HAMILTON, SCOTLAND, a municipal and police burgh of Lanarkshire, Scotland. Pop. (1891), 24,859; (1901), 32,775. It is situated about i m. from the junction of the Avon with the Clyde, zoj m. S.E. of Glasgow by road, and has stations on the Caledonian and North British railways. The town hall in the Scottish Baronial style has a clock-tower 130 ft. high, and the county buildings are in the Grecian style. Among the subjects of antiquarian interest are Queenzie Neuk, the spot where Queen Mary rested on her journey to Langside, the old steeple and pillory built in the reign of Charles I., the Mote Hill, the old Runic cross, and the carved gateway in the palace park. In the churchyard there is a monument to four covenanters who suffered at Edinburgh, on the 7th of December 1600, whose heads were buried here. Among the industries are manufactures of cotton, lace and embroidered muslins, and carriage-building, and there are also large market gardens, the district being famed especially for its apples, and some dairy-farming; but the prosperity of the town depends chiefly upon the coal and ironstone of the surrounding country, which is the richest mineral field in Scotland. Hamilton originated in the 15th century under the protecting influence of the lords of Hamilton, and became a burgh of barony in 1456 and a royal burgh in 1548. The latter rights were afterwards surrendered and it was made the chief burgh of the regality and dukedom of Hamilton in 1668, the third marquess having been created duke in 1643. It unites with Airdrie, Falkirk, Lanark and Linlithgow to form the Falkirk district of burghs, which returns one member to parliament.
Immediately east of the town is Hamilton palace, the seat of the duke of Hamilton and Brandon, premier peer of Scotland. It occupies most of the site of the original burgh of Netherton. The first mansion was erected at the end of the 16th century and rebuilt about 1710, to be succeeded in 1822-1829 by the present palace, a magnificent building in the classical style. Its front is a specimen of the enriched Corinthian architecture, with a projecting pillared portico after the style of the temple of Jupiter Stator at Rome, 264 ft. in length and 60 ft. in height. Each of the twelve pillars of the portico is a single block of stone, quarried at Dalserf, midway between Hamilton and Lanark, and required thirty horses to draw it to its site. The interior is richly decorated and once contained the finest collection of paintings in Scotland, but most of them, together with the Hamilton and Beckford libraries, were sold in 1882. Within the grounds, which comprise nearly 1500 acres, is the mausoleum erected by the loth duke, a structure resembling in general design that of the emperor Hadrian at Rome, being a circular building springing from a square basement, and enclosing a decorated octagonal chapel, the door of which is a copy in bronze of Ghiberti's gates at Florence. At Barncluith, I m. S.E. of the town, may be seen the Dutch gardens which were laid down in terraces on the steep banks of the Avon. Their quaint shrubbery and old-fashioned setting render them attractive. They were planned in 1583 by John Hamilton, an ancestor of Lord Belhaven, and now belong to Lord Ruthven. About 2 m. S.E. of Hamilton, within the western High Park, on the summit of a precipitous rock 200 ft. in height, the foot of which is washed by the Avon, stand the ruins of Cadzow Castle, the subject of a spirited ballad by Sir Walter Scott. The castle had been a royal residence for at least two centuries before Bannockburn (1314), but immediately after the battle Robert Bruce granted it to Sir Walter FitzGilbert Hamilton, the son of the founder of the family, in return for the fealty. Near it is the noble chase with its ancient oaks, the remains of the Caledonian Forest, where are still preserved some of the aboriginal breed of wild cattle. Opposite Cadzow Castle, in the eastern High Park, on the right bank of the Avon, is Chatelherault, consisting of stables and offices, and imitating in outline the palace of that name in France.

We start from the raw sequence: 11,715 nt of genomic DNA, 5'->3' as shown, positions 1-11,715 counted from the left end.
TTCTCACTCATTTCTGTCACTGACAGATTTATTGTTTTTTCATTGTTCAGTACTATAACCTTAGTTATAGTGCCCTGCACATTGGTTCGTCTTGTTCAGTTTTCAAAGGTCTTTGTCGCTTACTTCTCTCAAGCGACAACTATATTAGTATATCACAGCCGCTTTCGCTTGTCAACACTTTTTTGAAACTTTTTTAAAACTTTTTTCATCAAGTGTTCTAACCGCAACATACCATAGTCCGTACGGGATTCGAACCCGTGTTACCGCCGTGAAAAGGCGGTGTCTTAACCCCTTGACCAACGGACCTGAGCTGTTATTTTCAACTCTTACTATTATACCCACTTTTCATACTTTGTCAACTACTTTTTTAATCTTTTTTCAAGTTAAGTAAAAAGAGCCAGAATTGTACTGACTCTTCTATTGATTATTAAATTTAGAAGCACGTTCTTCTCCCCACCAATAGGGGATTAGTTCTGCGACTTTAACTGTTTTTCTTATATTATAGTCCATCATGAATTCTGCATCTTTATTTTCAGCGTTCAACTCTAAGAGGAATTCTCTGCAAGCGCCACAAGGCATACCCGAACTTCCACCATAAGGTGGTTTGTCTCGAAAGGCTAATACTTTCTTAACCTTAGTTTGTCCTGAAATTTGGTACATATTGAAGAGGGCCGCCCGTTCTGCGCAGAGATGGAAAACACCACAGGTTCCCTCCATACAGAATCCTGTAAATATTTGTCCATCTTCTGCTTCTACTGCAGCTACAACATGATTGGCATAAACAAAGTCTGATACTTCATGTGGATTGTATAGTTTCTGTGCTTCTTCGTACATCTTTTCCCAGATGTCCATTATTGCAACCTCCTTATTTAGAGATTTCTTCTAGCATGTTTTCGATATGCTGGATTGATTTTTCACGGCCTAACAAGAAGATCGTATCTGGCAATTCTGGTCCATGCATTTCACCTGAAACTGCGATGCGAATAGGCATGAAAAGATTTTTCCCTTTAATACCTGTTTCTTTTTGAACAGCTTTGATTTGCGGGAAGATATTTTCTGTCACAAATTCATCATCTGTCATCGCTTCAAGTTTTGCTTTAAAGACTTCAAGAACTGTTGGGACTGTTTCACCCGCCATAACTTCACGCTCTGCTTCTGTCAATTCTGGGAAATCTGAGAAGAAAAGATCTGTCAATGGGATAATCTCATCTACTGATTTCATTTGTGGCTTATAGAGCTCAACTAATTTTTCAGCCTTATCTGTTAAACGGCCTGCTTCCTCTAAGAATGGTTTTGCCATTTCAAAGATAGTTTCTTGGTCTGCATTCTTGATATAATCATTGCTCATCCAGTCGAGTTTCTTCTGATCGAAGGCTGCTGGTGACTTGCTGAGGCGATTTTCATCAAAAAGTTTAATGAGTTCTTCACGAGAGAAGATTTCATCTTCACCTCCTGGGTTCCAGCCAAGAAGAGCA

Note - this article incorporates content from Encyclopaedia Britannica, Eleventh Edition, (1910-1911)